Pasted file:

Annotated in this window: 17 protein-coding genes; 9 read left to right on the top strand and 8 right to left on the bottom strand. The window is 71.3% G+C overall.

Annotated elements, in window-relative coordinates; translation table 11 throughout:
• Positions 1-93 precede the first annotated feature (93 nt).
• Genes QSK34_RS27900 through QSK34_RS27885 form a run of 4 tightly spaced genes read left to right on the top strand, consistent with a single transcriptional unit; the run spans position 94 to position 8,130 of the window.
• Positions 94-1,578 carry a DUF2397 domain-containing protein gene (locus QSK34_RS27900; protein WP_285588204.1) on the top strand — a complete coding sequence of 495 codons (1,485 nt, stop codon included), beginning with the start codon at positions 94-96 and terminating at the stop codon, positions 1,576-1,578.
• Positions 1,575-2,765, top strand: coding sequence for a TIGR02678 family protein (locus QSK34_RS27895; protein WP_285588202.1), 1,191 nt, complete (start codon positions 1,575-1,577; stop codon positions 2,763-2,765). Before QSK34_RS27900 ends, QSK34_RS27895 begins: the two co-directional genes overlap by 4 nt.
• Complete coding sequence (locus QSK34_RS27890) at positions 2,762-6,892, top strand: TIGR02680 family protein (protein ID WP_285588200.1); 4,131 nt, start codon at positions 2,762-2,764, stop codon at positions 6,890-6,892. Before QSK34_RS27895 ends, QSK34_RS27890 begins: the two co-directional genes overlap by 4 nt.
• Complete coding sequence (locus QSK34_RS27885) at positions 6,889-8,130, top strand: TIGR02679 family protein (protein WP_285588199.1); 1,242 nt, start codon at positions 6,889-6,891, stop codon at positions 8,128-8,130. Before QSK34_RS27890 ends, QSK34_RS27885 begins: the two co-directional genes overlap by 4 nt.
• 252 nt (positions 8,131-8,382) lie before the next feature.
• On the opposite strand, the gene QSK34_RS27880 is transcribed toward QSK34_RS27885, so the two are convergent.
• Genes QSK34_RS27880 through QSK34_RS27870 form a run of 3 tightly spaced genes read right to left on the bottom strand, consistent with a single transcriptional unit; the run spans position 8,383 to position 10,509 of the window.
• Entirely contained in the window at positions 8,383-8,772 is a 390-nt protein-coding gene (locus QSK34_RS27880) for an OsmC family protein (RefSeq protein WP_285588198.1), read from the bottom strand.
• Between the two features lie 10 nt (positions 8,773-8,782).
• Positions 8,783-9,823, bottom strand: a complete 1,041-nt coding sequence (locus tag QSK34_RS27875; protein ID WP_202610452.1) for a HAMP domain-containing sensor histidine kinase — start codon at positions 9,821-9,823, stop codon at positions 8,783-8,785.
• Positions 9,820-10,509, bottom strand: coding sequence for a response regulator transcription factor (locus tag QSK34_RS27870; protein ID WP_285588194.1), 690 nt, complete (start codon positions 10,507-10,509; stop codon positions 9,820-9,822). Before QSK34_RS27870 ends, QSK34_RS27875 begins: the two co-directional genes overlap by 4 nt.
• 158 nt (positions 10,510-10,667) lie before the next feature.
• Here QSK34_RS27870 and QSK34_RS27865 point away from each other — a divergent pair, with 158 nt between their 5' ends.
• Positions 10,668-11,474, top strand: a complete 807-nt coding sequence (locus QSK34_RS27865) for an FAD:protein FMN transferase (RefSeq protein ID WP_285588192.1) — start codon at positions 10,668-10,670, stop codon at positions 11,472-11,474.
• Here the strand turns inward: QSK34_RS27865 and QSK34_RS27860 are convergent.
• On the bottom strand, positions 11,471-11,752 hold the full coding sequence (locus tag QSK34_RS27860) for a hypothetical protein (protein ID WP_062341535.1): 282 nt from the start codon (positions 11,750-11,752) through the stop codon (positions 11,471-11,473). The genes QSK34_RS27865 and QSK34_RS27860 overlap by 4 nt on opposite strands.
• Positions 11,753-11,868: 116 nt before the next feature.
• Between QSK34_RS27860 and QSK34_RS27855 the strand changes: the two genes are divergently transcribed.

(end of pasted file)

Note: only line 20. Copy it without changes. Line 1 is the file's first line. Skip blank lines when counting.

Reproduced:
• On the bottom strand, positions 11,471-11,752 hold the full coding sequence (locus tag QSK34_RS27860) for a hypothetical protein (protein ID WP_062341535.1): 282 nt from the start codon (positions 11,750-11,752) through the stop codon (positions 11,471-11,473). The genes QSK34_RS27865 and QSK34_RS27860 overlap by 4 nt on opposite strands.